Credit cards in Spain may sometimes offer deferred repayment of the debt incurred, up to the credit limit, in the form of periodic instalments. These instalments may be either a percentage of the outstanding debt or a fixed monthly amount. You can normally change modify the instalments you pay, within the limits set by the card issuer.
One the feature of revolving or deferred payment cards is that the debt resulting from the credit is “rolled over” each month. Therefore although the debt decreases with each repayment, it also increases every time you use the card to make payments, ATM withdrawals, etc. and the accrued interest, fees and other expenses will also be added to the amount you owe.
As a result, if your monthly payment is small relative to the total debt, it will take a long time to repay the principal, which may result in you paying a lot of interest. As both the debt and the monthly instalments vary also makes it impossible to draw up an amortisation table (as when taking out a loan, for example).
Consequently, best banking practices require that lenders take particular care in these cases. In particular, they must comply with the following guidelines:
- Even though it is not possible to give an amortisation chart, the lender must provide detailed information of all the transactions performed –including reference data, amounts debited and value dates, interest rates, fees and other expenses applied – in order to show the outstanding debt as clearly as possible.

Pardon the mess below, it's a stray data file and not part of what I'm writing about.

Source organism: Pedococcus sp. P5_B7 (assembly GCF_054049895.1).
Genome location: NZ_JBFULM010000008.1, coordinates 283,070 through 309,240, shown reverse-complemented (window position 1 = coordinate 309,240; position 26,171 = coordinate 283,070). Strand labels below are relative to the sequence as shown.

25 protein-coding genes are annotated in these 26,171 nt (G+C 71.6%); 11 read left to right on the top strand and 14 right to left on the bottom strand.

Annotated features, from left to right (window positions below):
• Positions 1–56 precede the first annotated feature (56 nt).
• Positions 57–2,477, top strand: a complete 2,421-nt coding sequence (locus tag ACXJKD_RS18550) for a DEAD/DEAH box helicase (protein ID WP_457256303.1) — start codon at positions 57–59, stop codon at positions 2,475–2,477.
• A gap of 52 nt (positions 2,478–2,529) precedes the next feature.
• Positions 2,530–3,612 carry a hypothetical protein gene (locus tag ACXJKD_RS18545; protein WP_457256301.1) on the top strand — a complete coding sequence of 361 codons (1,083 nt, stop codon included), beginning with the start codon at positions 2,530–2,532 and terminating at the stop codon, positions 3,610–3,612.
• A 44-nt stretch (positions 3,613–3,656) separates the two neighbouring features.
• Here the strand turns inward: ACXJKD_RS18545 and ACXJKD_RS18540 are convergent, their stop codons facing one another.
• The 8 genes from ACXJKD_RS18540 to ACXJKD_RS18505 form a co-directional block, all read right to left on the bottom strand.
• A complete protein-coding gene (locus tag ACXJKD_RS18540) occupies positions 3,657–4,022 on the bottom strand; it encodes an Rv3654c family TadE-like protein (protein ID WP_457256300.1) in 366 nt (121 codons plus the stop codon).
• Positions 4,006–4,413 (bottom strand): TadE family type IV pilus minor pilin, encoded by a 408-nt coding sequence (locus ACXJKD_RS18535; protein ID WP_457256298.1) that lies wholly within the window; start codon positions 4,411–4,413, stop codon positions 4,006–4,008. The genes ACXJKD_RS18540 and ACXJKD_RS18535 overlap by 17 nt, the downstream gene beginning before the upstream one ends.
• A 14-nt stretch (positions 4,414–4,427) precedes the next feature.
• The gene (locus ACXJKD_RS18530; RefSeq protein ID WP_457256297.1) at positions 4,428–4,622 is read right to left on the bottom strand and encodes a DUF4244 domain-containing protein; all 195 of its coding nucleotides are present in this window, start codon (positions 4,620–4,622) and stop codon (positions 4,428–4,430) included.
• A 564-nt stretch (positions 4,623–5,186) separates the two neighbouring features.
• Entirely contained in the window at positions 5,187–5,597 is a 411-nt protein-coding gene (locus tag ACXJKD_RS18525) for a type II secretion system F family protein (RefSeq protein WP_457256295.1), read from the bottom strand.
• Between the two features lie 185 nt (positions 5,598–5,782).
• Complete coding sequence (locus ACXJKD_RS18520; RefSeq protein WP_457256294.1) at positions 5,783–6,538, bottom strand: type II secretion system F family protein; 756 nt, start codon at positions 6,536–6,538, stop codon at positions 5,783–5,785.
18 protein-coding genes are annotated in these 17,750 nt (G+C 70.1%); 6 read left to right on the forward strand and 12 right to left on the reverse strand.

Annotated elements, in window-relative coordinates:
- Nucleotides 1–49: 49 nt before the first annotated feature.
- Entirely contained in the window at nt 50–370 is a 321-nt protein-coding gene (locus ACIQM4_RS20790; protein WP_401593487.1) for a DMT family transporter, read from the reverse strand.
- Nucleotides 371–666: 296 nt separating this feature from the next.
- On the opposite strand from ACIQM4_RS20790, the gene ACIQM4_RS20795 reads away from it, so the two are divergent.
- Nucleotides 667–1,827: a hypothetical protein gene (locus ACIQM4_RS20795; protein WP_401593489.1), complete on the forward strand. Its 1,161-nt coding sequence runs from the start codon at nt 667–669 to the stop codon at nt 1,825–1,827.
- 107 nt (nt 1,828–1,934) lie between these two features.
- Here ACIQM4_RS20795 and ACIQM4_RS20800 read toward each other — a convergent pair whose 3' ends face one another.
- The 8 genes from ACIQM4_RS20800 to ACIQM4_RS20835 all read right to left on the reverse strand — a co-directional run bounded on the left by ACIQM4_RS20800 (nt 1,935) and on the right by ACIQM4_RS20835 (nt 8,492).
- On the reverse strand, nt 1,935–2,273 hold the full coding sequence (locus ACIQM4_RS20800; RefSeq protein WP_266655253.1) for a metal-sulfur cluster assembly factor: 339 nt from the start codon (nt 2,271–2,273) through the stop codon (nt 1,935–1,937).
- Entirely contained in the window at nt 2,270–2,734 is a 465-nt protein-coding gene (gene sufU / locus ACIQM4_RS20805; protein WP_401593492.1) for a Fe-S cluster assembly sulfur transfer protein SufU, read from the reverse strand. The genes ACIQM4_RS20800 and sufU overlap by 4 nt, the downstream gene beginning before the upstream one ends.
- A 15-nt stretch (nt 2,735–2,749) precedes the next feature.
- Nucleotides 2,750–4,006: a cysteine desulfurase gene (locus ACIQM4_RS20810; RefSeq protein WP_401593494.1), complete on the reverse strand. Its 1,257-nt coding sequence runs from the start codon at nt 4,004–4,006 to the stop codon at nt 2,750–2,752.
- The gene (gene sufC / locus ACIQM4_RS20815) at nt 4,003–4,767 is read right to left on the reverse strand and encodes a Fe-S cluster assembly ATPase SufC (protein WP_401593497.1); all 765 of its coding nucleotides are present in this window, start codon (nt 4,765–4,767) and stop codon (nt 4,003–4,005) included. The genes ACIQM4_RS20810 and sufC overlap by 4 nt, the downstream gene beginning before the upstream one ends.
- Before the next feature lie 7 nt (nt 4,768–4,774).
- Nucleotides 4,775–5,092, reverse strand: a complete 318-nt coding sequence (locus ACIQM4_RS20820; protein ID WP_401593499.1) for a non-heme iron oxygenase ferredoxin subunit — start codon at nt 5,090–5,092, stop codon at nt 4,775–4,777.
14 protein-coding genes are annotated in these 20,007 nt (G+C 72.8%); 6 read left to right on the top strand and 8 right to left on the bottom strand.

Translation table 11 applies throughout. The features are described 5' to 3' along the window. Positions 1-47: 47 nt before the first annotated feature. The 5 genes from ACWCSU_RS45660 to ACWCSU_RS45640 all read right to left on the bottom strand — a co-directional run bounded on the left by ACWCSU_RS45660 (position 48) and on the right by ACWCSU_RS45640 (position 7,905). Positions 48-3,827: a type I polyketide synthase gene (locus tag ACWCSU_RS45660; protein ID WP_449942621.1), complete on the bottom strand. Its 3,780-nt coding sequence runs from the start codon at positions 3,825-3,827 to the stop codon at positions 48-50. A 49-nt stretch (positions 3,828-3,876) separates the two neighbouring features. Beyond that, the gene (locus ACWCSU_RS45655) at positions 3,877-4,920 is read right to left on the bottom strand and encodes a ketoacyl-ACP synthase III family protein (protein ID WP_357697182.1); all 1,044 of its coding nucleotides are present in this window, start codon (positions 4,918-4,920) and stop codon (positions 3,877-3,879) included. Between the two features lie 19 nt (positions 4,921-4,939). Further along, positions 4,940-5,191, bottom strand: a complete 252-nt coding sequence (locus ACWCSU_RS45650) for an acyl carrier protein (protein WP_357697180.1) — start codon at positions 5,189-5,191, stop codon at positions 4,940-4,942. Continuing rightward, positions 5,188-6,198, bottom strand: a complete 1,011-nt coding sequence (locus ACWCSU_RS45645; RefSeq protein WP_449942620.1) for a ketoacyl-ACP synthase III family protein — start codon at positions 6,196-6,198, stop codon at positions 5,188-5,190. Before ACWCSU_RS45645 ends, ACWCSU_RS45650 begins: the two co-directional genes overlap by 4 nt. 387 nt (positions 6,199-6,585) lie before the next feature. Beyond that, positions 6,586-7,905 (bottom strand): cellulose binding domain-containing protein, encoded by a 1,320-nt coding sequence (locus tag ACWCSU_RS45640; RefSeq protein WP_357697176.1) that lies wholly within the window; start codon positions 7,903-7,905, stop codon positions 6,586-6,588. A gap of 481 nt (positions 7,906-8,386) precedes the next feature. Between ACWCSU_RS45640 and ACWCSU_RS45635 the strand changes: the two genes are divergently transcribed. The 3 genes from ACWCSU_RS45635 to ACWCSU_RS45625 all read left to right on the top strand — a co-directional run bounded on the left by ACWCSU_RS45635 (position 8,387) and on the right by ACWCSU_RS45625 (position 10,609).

- In those cases where the principal is due to be repaid over a long period, the following information must be provided regularly (i.e. monthly or quarterly):
- The estimated repayment term, which is when you would finish paying back the total debt, assuming no further transactions and constant instalments.
- Example scenarios of the potential savings that increasing the amount you repay could represent, and
- The monthly instalment that would allow you to pay off the whole debt within a year.
- Moreover, when you ask for information about how much you’ve paid and how much you still owe, the bank must ensure it provides you with as much detail as possible.
- If you ask when you will finish repaying your debt, the bank must give you some way of knowing the estimated repayment term.
- If you ask how much money you still owe with a view to paying off your debt, the bank must take any outstanding instalments or payments into account.
- And finally, your bank must inform you specifically about the new instalments you would pay and the existing debt before it raises your credit limit so that you can decide whether or not to accept the new limit.
If you want to find out how to repay your credit cars debt by a certain date by changing your repayments, you may find this calculator (in Spanish, opens in a new window) useful.
Find out more in our 2020 Complaints Report (in Spanish)